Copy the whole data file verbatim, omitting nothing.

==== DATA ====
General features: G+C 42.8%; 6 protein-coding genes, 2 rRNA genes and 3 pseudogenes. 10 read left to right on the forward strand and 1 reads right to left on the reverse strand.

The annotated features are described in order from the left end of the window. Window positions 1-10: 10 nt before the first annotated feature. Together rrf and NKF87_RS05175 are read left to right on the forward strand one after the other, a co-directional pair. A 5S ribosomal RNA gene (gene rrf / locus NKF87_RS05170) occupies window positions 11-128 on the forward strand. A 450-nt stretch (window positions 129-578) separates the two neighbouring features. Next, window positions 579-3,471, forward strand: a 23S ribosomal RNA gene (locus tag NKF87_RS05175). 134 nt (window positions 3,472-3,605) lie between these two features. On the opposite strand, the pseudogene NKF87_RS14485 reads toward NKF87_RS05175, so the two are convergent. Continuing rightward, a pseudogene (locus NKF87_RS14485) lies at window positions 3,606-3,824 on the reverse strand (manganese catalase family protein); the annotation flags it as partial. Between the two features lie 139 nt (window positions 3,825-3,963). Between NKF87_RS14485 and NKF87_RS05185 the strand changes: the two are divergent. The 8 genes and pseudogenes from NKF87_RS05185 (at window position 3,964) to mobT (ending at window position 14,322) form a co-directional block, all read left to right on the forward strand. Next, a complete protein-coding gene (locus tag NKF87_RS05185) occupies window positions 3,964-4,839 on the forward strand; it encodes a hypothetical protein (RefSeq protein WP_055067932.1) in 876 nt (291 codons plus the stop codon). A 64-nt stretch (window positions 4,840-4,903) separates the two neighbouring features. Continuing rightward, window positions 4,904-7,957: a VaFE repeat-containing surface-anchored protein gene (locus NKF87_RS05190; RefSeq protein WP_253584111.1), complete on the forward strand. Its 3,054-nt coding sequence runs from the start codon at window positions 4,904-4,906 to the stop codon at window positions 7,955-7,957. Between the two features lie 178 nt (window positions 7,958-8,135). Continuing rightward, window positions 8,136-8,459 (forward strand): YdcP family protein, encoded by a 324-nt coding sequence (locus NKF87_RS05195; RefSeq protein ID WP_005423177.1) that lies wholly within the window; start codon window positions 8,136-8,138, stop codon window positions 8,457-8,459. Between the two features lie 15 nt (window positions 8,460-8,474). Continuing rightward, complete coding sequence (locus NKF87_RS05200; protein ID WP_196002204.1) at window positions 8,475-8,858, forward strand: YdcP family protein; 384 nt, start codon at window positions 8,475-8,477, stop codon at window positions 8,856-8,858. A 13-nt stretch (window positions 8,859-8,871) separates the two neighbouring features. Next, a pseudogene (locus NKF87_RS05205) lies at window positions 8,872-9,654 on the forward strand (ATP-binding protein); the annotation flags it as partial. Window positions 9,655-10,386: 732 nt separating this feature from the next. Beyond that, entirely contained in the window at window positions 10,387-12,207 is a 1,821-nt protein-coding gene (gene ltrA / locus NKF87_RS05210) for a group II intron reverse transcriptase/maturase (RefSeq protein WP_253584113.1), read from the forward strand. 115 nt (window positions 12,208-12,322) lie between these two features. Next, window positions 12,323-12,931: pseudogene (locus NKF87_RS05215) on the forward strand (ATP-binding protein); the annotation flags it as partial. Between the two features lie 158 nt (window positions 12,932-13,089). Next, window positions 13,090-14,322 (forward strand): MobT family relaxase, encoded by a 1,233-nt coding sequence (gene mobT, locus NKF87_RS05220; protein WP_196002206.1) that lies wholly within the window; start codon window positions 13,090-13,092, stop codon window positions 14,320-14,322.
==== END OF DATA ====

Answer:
General features: G+C 42.8%; 6 protein-coding genes, 2 rRNA genes and 3 pseudogenes. 10 read left to right on the forward strand and 1 reads right to left on the reverse strand.

The annotated features are described in order from the left end of the window. Window positions 1-10: 10 nt before the first annotated feature. Together rrf and NKF87_RS05175 are read left to right on the forward strand one after the other, a co-directional pair. A 5S ribosomal RNA gene (gene rrf / locus NKF87_RS05170) occupies window positions 11-128 on the forward strand. A 450-nt stretch (window positions 129-578) separates the two neighbouring features. Next, window positions 579-3,471, forward strand: a 23S ribosomal RNA gene (locus tag NKF87_RS05175). 134 nt (window positions 3,472-3,605) lie between these two features. On the opposite strand, the pseudogene NKF87_RS14485 reads toward NKF87_RS05175, so the two are convergent. Continuing rightward, a pseudogene (locus NKF87_RS14485) lies at window positions 3,606-3,824 on the reverse strand (manganese catalase family protein); the annotation flags it as partial. Between the two features lie 139 nt (window positions 3,825-3,963). Between NKF87_RS14485 and NKF87_RS05185 the strand changes: the two are divergent. The 8 genes and pseudogenes from NKF87_RS05185 (at window position 3,964) to mobT (ending at window position 14,322) form a co-directional block, all read left to right on the forward strand. Next, a complete protein-coding gene (locus tag NKF87_RS05185) occupies window positions 3,964-4,839 on the forward strand; it encodes a hypothetical protein (RefSeq protein WP_055067932.1) in 876 nt (291 codons plus the stop codon). A 64-nt stretch (window positions 4,840-4,903) separates the two neighbouring features. Continuing rightward, window positions 4,904-7,957: a VaFE repeat-containing surface-anchored protein gene (locus NKF87_RS05190; RefSeq protein WP_253584111.1), complete on the forward strand. Its 3,054-nt coding sequence runs from the start codon at window positions 4,904-4,906 to the stop codon at window positions 7,955-7,957. Between the two features lie 178 nt (window positions 7,958-8,135). Continuing rightward, window positions 8,136-8,459 (forward strand): YdcP family protein, encoded by a 324-nt coding sequence (locus NKF87_RS05195; RefSeq protein ID WP_005423177.1) that lies wholly within the window; start codon window positions 8,136-8,138, stop codon window positions 8,457-8,459. Between the two features lie 15 nt (window positions 8,460-8,474). Continuing rightward, complete coding sequence (locus NKF87_RS05200; protein ID WP_196002204.1) at window positions 8,475-8,858, forward strand: YdcP family protein; 384 nt, start codon at window positions 8,475-8,477, stop codon at window positions 8,856-8,858. A 13-nt stretch (window positions 8,859-8,871) separates the two neighbouring features. Next, a pseudogene (locus NKF87_RS05205) lies at window positions 8,872-9,654 on the forward strand (ATP-binding protein); the annotation flags it as partial. Window positions 9,655-10,386: 732 nt separating this feature from the next. Beyond that, entirely contained in the window at window positions 10,387-12,207 is a 1,821-nt protein-coding gene (gene ltrA / locus NKF87_RS05210) for a group II intron reverse transcriptase/maturase (RefSeq protein WP_253584113.1), read from the forward strand. 115 nt (window positions 12,208-12,322) lie between these two features. Next, window positions 12,323-12,931: pseudogene (locus NKF87_RS05215) on the forward strand (ATP-binding protein); the annotation flags it as partial. Between the two features lie 158 nt (window positions 12,932-13,089). Next, window positions 13,090-14,322 (forward strand): MobT family relaxase, encoded by a 1,233-nt coding sequence (gene mobT, locus NKF87_RS05220; protein WP_196002206.1) that lies wholly within the window; start codon window positions 13,090-13,092, stop codon window positions 14,320-14,322.